Koinonia House explains its goals are to "create, develop, and distribute materials to stimulate, encourage, and facilitate serious study of the Bible as the inerrant Word of God."
The name comes from the New Testament word often translated as "communication," "fellowship" or "communion."
The Misslers founded the ministry after Chuck Missler, a Naval Academy graduate and former branch chief in the Department of Guided Missiles, completed a 30-year career in which he served as the CEO of six public companies. The Misslers moved their organization to Coeur d'Alene, Idaho, after a 1992 earthquake demolished their home in Big Bear, Calif.
An agent for Downey declined multiple telephone requests from WND asking for a comment on his reference to Missler.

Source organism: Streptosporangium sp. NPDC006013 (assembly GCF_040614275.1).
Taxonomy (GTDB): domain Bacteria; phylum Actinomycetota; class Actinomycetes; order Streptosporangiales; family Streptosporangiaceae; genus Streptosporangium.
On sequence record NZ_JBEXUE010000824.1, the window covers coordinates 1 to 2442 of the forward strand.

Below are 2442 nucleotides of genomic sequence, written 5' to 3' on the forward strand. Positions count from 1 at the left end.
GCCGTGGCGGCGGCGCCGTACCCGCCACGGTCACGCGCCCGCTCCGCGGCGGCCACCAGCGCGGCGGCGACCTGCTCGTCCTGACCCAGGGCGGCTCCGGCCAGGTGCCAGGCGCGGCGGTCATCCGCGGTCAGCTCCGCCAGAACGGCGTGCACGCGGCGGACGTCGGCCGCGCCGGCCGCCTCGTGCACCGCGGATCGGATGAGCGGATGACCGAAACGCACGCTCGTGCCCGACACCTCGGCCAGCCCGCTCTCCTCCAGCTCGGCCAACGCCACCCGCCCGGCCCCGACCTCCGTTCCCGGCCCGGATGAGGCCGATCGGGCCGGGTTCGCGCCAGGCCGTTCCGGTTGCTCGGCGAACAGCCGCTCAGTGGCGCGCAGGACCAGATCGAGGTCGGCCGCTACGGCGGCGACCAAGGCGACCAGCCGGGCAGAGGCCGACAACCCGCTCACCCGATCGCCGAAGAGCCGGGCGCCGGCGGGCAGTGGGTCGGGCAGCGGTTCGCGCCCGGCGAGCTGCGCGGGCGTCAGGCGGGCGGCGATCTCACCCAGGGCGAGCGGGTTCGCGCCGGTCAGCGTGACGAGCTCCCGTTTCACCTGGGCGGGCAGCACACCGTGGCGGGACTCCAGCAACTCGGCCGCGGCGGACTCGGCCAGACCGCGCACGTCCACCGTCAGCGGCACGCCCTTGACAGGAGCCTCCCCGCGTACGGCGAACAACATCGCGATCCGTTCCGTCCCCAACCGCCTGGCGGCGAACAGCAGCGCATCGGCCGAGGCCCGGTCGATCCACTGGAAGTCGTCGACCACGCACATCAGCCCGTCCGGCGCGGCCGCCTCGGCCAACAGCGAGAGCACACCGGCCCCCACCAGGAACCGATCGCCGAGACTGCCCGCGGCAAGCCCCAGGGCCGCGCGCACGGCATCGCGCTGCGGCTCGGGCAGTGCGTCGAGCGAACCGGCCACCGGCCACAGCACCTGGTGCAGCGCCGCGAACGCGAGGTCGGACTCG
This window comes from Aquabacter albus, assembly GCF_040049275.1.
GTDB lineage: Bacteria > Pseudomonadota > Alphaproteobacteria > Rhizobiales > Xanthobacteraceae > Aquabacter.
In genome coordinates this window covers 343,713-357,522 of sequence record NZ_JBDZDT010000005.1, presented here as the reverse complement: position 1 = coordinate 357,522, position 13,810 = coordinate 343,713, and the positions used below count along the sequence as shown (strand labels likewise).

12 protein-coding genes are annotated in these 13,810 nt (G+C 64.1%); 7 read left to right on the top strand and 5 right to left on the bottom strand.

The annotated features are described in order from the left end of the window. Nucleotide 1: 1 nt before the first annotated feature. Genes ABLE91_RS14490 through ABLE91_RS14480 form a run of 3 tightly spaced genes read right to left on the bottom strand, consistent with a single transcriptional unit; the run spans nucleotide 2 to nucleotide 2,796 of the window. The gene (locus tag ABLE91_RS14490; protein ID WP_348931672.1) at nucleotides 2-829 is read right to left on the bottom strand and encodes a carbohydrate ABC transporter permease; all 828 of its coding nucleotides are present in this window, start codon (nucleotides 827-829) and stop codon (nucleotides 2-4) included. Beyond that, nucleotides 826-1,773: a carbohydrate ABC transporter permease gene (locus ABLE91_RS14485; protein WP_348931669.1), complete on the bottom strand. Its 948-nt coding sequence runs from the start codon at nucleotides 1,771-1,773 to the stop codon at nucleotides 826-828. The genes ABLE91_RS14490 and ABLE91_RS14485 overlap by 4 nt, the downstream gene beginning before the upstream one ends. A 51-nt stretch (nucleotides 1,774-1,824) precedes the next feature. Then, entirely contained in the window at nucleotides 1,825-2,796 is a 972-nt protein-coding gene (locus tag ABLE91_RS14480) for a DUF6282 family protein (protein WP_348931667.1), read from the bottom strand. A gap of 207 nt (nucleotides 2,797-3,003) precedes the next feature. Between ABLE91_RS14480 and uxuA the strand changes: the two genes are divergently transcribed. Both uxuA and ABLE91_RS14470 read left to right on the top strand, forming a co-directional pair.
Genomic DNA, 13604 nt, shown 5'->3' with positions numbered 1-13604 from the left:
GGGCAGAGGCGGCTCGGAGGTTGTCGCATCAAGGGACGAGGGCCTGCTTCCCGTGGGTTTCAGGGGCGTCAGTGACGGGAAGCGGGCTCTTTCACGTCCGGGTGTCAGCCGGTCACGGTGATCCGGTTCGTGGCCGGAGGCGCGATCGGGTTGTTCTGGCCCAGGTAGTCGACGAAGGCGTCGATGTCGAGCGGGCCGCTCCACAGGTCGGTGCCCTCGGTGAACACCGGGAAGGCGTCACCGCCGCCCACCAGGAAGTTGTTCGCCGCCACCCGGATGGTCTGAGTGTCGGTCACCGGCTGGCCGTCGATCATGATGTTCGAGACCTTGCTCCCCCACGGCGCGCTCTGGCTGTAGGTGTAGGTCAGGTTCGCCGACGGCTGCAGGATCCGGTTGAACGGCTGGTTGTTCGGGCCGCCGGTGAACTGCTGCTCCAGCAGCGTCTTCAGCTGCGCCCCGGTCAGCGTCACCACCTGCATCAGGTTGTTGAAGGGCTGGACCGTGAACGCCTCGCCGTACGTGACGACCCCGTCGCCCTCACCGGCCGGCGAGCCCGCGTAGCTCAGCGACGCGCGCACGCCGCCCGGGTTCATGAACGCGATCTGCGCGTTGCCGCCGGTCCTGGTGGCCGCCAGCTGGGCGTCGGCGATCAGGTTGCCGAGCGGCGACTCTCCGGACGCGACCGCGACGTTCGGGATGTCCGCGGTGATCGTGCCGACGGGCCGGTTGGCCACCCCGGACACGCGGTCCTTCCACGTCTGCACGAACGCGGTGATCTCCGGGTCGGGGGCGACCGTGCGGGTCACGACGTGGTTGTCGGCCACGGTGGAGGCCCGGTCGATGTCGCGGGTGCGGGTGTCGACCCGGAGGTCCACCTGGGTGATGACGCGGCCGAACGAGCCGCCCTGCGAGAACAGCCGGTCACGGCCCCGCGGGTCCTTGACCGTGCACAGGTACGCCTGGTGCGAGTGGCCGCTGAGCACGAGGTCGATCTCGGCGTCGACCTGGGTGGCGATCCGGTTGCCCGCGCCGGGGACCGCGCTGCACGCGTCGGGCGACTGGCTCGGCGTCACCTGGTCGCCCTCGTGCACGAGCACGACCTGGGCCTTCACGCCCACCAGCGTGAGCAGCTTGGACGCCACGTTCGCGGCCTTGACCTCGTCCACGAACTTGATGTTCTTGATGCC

The Christian Post posited that Downey may be tracking end times prophecy from Missler.
"Prophecy News Watch took the opportunity to post a short video clip of Downey's Missler reference on the show and write about current events in the Middle East," the report said.
The agency's director, Kade Hawkins, told the news site: "To those who teach Bible prophecy such as Chuck Missler, the events in Syria, Iran, Israel and throughout the Middle East are considered a foreshadowing of bigger events yet to happen – events that were [prophesied] thousands of years ago but possibly may now be just around the corner."
PNW said in a statement that two Bible prophecies of note have been getting attention, including the Isaiah 17 forecast about the destruction of Damascus, Syria.